October 1998
Plant of the Month

American Horn Beam

American Horn Beam,Carpinus caroliniana also called Blue Beech, Ironwood, and Musclewood.

Picture this, you've offered to help friends pick out a tree.  They're looking for a tree that will fit into their smaller lot.  It should tolerate some shade (Well . . . maybe mostly shade).  Periodically it will be in standing water.  Good fall color would be nice and winter interest too.  Their lot is "Up North" so the tree should be really hardy, and low maintenance.  As avid bird watchers they would appreciate its attractiveness to birds.  Oh, and it should be a very nice looking tree. 

Are you ready to give up?  Don't!  American Hornbeam (Carpinus caroliniana) fills the bill.  This tree is native from Nova Scotia to Minnesota and south to Florida and Texas.  It's  hardy from zones 3 to 9.   Usually found as an under-story plant along rivers and streams, it is fine for heavy shade and wet areas.  Hornbeam performs best in rich, moist, slightly acid soil.  However, it is highly adaptable and will perform and prosper on drier sites and in clay or alkaline soils.  A handsome, long lived, small to medium sized tree, it is well adapted for use on small properties and urban gardens.  It grows slowly to 20-30' in height and width.  Averaging 8-10' in 10 years, uniform moisture and fertilizer will accelerate growth.  Often called "Blue Beech" for the dark bluish green foliage with serrated edges similar to Beech.  The leaves are narrower than Beech and have a graceful appearance.  Stems are shiny, reddish brown changing to bluish gray on older branches and the trunk.  The bark is smooth with irregular fluting that looks sinewy or muscular in appearance, giving rise to another common name "Musclewood."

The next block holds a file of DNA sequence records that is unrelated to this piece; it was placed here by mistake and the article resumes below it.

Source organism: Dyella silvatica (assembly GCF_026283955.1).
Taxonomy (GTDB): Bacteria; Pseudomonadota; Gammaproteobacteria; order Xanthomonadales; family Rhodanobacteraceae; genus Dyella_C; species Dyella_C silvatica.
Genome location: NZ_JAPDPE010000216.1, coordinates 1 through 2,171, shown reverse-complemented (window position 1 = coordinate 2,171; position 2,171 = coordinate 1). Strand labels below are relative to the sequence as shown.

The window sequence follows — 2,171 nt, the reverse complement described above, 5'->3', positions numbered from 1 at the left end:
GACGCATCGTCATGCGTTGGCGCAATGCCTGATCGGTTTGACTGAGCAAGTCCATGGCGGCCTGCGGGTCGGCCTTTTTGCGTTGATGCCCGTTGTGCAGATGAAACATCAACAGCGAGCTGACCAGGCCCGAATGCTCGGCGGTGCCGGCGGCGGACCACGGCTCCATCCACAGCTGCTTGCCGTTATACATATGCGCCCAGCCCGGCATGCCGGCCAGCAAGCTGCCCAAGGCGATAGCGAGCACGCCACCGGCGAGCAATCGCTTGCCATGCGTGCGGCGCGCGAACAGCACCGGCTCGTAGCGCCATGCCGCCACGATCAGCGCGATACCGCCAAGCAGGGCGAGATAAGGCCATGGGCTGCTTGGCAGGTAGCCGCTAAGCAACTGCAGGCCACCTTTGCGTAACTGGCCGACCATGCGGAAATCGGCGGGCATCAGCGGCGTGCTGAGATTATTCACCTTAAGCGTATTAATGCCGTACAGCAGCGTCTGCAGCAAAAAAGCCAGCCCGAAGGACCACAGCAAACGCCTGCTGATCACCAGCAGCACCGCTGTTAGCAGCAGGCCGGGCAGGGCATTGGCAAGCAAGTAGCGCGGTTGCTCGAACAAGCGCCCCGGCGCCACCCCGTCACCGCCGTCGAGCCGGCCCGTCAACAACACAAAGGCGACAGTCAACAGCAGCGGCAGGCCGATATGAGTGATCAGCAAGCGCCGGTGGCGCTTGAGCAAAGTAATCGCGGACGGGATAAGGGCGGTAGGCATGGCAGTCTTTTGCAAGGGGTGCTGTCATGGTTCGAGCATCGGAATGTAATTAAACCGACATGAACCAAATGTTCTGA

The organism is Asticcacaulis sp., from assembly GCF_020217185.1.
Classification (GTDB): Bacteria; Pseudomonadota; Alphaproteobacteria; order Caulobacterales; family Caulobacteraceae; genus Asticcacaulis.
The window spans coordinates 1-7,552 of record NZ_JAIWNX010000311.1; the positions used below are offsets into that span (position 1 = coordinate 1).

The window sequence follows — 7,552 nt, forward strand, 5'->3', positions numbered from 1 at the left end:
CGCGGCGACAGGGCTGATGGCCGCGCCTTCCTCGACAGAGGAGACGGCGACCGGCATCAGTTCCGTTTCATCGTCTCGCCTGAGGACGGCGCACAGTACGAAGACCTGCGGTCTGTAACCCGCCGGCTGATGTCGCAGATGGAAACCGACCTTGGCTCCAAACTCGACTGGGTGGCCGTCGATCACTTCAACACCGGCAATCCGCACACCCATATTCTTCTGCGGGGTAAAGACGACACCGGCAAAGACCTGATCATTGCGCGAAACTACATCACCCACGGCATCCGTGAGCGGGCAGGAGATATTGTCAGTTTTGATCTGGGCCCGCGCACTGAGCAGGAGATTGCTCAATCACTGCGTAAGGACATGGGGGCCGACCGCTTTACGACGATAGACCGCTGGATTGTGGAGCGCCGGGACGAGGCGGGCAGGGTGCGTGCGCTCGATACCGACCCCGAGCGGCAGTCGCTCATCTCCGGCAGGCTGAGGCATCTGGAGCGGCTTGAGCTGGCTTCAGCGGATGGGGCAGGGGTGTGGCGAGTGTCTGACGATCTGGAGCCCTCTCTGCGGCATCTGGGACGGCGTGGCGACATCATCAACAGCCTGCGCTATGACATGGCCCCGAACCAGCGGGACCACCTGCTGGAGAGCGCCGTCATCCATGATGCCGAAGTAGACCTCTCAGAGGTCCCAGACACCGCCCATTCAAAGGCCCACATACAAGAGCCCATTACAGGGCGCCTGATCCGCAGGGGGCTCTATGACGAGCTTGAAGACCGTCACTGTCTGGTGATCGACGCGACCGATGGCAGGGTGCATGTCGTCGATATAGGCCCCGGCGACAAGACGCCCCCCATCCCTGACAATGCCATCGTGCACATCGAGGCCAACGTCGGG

Hard, heavy wood that has been used for mallets, handles, golf clubs, and fuel also lends a common name "Ironwood," (the true Ironwood is Ostrya virginiana).   Isn't it confusing, all these common names?  American Hornbeam can be found both as a single stemmed tree or a clump.  The broad rounded crown and irregular horizontal branching habit produce medium to dense shade, as well as an attractive focal point in the winter landscape.  In spring catkins are produced that later in the season turn into interesting pendulous clusters of seeds that are eaten by many species of birds.  There is considerable variation, but the fall color is splendid, ranging from yellow to orange to scarlet.

The only possible negatives for this tree are that it is somewhat difficult to transplant after the second year, and it doesn't like compacted soils, grading changes, or fill.  No serious disease or pest problems make it the "almost perfect" tree.

Call your friends and let them know about it.  Better yet try it yourself.    You will find it among the finest small to medium landscape trees.


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